David ArquetteSolomon Stewart and Rebecca Bloom are starring in the remake of Sigmund and the Sea Monsters, a show that originally ran from 1973-1975. The group sat down with uInterview to talk a bit about their roles and what it’s like to film.


The rebooted kid’s series was brought to life by Sid and Marty Krofft, who also produced the original. In it, the children find a sea monster named Sigmund and take care of him, but have to be careful because the overzealous Captain Barnabus is on a mission to prove that sea monsters are real.

“I play Johnny,” Stewart told uInterview exclusively. “He’s basically the ringleader of the group and he loves a good adventure. My brother scotty [played by Kyle Breitkopf] and I are the ones who find Sigmund and basically have to take care of him and hide him from Captain Barnabus,” he said, pointing to Arquette.

“I play Robyn,” Bloom said, “she’s new to the series, she was not in the original one, which is retty cool. She’s very open minded, and her cousins Johnny and Scotty bring her into this hiding Sigmund.”

“And I play Captain Barnabus,” Arquette added. “I’m also new to the series. Sigmund has a villain now, so I got to play Captain Barnabus like a slaty sea monster hunter.”

The child actors recall they had a blast working with Arquette. “Working with David is really fun, he taught me a lot, like how to get into character really well, he’s really good at that,” Stewart shared. “He’s just an overall great person and really fun to work with.” Rebecca agreed. “It was really a great experience, he definitely taught us how to get into character because he plays Captain Barnabus so well, and it was really fun on set.”

And of course Arquette returned the favor. “It was awesome working with these kids, they’re so talented and they’re just great, and throughout the series I had sorta different episodes where we had storylines that interacted so we all got to work together.”

Arquette has two children, so he was excited to work on a children’s program, and he was “absolutely” excited to share his work with them. “In the pilot, my character was a little scary for my three year old son Charlie,” the actor laughed. So in series he’s a little calmer, I think he’s a little more crazy than scary.”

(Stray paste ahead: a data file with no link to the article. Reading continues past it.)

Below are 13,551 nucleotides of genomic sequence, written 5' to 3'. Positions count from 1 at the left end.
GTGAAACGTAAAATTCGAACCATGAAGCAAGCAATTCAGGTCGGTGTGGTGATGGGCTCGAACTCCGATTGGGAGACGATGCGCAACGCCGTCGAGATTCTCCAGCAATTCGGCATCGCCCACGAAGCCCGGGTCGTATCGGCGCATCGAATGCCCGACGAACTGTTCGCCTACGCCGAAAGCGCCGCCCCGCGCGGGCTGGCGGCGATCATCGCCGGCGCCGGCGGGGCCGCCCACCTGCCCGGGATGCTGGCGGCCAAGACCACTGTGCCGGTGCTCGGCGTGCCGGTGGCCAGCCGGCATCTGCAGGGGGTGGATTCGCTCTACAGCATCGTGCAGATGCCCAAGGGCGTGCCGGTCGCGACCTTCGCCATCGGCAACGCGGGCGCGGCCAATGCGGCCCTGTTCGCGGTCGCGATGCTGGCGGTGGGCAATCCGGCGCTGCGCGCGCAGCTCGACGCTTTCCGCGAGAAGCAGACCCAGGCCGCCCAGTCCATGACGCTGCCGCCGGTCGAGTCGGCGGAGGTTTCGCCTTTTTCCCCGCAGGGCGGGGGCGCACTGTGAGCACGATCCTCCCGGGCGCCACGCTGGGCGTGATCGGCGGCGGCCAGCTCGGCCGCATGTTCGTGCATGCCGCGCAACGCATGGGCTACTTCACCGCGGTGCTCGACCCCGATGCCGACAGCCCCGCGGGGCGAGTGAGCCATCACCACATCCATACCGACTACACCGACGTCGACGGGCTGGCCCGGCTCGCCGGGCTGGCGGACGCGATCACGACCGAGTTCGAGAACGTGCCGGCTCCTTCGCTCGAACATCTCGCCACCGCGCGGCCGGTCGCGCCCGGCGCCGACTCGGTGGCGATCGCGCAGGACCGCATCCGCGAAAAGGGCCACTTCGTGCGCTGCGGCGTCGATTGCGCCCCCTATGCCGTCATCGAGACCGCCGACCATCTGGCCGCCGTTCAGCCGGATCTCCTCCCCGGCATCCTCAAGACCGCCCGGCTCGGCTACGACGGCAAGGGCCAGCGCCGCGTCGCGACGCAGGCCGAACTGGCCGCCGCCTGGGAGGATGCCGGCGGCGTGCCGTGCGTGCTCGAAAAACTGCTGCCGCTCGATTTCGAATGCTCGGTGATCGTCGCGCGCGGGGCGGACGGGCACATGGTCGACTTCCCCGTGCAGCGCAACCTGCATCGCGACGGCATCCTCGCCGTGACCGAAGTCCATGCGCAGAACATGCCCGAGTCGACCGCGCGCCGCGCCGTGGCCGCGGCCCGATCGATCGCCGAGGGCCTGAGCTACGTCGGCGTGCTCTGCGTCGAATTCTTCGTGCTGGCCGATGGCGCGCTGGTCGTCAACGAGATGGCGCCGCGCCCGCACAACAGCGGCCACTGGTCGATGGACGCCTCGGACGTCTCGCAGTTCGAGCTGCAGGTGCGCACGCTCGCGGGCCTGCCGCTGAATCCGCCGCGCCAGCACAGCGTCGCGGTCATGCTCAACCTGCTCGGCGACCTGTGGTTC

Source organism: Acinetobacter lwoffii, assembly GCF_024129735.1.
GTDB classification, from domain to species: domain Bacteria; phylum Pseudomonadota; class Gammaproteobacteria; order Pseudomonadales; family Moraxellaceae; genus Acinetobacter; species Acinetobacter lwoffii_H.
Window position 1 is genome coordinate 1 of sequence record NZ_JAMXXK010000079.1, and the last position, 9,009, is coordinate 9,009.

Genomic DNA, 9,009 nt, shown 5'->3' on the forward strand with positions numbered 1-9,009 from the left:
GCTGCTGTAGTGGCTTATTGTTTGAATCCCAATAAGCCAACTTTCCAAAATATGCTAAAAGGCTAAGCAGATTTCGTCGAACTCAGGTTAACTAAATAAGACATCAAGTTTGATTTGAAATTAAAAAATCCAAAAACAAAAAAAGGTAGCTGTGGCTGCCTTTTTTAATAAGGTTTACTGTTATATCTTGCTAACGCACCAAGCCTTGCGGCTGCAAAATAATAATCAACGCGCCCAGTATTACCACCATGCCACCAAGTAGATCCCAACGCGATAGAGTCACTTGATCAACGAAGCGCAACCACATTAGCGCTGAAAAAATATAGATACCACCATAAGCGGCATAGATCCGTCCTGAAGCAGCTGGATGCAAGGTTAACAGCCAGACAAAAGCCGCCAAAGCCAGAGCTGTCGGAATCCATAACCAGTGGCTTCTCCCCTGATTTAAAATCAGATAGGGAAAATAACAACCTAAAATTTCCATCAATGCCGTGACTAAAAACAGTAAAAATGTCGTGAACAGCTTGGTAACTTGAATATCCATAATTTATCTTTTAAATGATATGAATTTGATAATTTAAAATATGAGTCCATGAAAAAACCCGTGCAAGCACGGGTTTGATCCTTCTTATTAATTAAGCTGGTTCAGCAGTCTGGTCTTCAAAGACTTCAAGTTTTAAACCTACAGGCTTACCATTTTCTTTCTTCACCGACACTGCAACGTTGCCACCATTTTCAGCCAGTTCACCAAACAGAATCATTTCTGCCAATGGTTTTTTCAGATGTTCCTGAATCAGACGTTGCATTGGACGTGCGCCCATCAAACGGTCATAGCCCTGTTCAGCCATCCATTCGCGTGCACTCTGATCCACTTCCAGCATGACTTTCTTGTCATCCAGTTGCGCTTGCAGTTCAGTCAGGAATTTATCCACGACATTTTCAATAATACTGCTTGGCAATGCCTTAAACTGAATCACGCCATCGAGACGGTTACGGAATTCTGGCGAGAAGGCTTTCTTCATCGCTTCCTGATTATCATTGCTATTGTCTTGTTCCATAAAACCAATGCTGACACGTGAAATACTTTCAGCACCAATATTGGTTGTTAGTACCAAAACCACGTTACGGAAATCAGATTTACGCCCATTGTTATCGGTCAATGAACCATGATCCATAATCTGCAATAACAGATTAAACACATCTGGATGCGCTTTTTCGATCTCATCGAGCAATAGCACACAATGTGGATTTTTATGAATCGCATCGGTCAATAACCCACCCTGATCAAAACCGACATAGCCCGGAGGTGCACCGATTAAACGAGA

As preparation for the show, the actors all went back and watched the original from the 1970s. “We got to see the original when we were doing table reads, and it was really cool, and now the puppets look the same but they’re just a lot more advanced,” said Stewart. “There’s actually somebody inside the puppet that’s like moving the body, and then there’s someone outside who’s controlling the facial movements and doing the voice.”

“I saw the original when I was their age,” Arquette chimed in, but he agreed about the technologically advanced puppets. “They look very similar to the old ones, although there’s more now. In the series there’s a mama, which is really fun,” he said. “But they’re just really advanced the way these puppeteers are all mic’ed up and they’re controlling the facial expressions with a remote control and everything, so you can literally have a real-time conversation with them, which is bizarre.”

Sigmund and the Sea Monsters is produced by Amazon Studios. The pilot was released in June, and the remainder of season one became available on Oct. 12.